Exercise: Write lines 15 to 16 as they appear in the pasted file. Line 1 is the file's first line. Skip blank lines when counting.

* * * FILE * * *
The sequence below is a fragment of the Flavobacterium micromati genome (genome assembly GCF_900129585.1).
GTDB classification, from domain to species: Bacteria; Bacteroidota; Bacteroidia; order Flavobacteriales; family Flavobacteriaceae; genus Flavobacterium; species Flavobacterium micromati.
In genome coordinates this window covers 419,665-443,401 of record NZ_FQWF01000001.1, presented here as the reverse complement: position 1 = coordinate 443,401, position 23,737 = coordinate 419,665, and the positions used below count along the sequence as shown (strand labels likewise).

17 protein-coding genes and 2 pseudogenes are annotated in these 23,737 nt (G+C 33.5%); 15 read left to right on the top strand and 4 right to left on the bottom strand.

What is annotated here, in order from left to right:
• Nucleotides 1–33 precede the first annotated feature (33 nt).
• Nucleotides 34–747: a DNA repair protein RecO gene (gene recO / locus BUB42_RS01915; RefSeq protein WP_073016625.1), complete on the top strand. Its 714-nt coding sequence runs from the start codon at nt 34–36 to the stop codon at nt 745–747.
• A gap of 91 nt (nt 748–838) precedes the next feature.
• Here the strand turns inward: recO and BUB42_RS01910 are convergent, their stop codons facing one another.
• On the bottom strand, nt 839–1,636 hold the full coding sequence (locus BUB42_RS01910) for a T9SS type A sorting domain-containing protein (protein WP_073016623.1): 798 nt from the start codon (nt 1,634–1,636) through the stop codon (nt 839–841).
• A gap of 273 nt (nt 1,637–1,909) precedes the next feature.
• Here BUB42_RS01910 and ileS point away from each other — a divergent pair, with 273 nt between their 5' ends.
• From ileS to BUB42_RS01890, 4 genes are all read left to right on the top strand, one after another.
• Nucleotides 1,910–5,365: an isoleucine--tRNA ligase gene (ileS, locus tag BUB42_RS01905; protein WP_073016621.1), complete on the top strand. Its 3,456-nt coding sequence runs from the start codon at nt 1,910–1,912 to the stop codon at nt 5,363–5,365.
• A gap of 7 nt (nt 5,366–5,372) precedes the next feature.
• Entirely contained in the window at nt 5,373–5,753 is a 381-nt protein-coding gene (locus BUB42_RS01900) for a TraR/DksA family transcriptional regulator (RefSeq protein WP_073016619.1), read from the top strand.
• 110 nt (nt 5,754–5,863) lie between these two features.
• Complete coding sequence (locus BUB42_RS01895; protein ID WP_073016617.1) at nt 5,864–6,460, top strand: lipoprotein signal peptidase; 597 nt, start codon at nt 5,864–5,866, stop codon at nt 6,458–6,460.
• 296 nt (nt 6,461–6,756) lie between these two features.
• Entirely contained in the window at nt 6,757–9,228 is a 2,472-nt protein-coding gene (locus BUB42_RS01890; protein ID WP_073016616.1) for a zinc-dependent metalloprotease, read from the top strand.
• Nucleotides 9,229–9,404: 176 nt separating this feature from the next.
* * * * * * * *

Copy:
• A gap of 7 nt (nt 5,366–5,372) precedes the next feature.
• Entirely contained in the window at nt 5,373–5,753 is a 381-nt protein-coding gene (locus BUB42_RS01900) for a TraR/DksA family transcriptional regulator (RefSeq protein WP_073016619.1), read from the top strand.